This week, the mayor of the city of Pittsburgh signed a local ordinance, drafted in response to the massacre last fall at the Tree Of Life synagogue, that would ban use of AK-47s and other large-capacity firearms within the city limits, and allow authorities to pursue court orders to disarm persons determined to be an “extreme risk” to themselves or others.
Instantly, the NRA sued to block these measures, consistent with its relentless stance that the right to own and brandish firearms— any firearms, anywhere — is an inviolable individual right guaranteed by the U.S. Constitution. Pro-gun protesters, under the influence of this received dogma, marched in the streets of Pittsburgh, toting their newly-forbidden weaponry and shouting “we will not comply!”
There are procedural as well as constitutional problems with a city purporting to pass gun control measures of this kind, but the fundamental locus of this conflict is the absolutist right-wing narrative about gun rights, which decries any infringement of gun ownership, even on the most rational and limited basis, as a violation of the Second Amendment and a step down the oft-invoked slippery slope that ends in the presumed horror of a unarmed citizenry.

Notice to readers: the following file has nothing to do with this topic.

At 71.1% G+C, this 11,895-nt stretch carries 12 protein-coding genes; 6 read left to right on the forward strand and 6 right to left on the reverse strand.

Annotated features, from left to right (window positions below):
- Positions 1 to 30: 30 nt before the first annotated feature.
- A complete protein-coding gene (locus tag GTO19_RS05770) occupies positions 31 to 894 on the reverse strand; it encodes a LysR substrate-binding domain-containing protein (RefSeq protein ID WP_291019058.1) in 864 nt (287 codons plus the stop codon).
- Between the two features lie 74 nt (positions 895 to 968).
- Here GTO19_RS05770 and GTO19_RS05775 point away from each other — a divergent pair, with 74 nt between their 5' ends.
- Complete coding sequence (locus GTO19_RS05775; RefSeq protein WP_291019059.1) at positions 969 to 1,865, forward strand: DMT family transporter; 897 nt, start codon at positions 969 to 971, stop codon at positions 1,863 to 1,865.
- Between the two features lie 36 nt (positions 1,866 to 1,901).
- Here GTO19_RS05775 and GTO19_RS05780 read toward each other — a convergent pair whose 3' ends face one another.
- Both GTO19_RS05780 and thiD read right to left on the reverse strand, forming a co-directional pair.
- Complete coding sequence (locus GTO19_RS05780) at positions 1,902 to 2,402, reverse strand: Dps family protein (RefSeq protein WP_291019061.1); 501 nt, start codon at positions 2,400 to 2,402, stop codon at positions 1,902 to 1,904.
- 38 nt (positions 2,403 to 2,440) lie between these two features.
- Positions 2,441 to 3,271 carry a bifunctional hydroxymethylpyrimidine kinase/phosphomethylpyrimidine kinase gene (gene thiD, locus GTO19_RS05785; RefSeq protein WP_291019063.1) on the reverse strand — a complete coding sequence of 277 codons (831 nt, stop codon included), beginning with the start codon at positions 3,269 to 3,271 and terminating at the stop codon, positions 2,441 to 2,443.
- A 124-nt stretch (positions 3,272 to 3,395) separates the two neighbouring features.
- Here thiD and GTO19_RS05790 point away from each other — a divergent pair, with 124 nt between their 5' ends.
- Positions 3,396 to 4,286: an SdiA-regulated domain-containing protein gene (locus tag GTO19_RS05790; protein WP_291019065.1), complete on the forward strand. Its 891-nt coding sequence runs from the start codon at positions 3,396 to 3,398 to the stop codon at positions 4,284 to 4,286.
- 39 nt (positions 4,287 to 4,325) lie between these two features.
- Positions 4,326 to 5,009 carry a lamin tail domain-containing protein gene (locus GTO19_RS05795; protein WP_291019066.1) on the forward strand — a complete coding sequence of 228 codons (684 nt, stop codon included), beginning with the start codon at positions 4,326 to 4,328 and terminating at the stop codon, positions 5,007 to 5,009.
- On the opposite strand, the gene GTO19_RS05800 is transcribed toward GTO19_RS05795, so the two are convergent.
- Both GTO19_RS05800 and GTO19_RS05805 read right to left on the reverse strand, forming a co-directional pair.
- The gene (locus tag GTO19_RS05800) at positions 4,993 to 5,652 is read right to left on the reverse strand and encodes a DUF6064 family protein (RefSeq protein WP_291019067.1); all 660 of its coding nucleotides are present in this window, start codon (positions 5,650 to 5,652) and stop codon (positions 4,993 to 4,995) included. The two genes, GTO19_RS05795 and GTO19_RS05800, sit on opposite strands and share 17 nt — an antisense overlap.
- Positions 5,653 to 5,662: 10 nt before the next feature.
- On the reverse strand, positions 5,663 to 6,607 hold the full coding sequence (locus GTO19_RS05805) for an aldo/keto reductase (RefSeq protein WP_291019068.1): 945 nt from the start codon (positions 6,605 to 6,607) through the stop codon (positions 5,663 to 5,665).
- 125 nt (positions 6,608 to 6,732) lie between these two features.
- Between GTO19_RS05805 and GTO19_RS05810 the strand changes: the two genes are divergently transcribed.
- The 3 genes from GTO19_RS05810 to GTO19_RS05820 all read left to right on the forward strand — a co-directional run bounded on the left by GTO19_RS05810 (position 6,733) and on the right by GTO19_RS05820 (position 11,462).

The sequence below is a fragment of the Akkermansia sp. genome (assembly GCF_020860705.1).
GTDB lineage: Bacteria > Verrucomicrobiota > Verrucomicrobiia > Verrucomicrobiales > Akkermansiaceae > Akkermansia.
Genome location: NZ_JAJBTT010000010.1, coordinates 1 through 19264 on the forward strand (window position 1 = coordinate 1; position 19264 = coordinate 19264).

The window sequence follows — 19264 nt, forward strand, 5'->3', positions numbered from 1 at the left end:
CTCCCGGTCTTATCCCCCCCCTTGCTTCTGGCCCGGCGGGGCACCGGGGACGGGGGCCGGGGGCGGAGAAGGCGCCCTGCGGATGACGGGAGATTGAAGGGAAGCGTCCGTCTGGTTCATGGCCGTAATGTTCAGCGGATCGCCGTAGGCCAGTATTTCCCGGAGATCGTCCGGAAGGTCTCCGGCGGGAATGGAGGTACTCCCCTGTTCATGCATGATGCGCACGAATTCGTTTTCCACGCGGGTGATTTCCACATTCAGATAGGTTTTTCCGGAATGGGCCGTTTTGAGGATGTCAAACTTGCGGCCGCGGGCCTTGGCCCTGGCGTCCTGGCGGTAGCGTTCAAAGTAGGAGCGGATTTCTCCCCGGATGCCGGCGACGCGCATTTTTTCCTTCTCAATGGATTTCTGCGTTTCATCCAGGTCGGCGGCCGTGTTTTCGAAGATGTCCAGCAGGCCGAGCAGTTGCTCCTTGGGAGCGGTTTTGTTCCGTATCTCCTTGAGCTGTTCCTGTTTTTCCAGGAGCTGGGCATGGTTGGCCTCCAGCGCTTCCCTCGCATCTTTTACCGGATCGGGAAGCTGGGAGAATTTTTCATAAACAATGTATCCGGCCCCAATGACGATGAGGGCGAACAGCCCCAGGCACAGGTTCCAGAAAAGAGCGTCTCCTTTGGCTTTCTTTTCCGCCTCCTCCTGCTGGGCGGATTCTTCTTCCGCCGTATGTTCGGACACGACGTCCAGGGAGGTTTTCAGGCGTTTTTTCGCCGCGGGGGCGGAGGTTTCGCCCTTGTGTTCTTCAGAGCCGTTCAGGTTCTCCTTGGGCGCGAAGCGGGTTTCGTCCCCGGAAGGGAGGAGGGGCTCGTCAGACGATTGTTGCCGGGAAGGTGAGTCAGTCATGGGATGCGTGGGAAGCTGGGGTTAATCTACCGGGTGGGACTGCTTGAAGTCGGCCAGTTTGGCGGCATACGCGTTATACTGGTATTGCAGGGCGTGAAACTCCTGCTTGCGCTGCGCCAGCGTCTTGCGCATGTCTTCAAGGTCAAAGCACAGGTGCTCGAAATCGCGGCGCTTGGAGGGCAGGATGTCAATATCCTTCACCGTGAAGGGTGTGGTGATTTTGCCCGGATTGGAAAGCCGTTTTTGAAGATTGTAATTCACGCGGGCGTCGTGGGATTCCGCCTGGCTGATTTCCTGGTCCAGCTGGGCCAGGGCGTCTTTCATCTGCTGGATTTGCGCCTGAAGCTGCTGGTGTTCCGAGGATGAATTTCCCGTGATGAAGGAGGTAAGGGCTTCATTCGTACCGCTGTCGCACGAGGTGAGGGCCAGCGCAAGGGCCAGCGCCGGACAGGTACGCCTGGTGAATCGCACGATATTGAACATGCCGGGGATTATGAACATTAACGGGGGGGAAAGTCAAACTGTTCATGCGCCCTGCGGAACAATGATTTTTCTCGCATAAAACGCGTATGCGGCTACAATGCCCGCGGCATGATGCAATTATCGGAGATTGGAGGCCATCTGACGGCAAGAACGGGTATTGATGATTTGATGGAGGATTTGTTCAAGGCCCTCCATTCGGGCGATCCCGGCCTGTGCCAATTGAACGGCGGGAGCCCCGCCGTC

How did this constitutional narrative about guns become embedded in our cultural mythos? One imagines that the uniquely American notion of rugged individualism and our origins as frontier settlers (or, if you will, displacers of indigenous peoples) had a lot to do with it. But we mustn’t forget that the current interpretation of the Second Amendment as a guarantee of an individual right to own and operate firearms is a relatively new one, and that for most of our nation’s history, the Second Amendment figured almost not at all.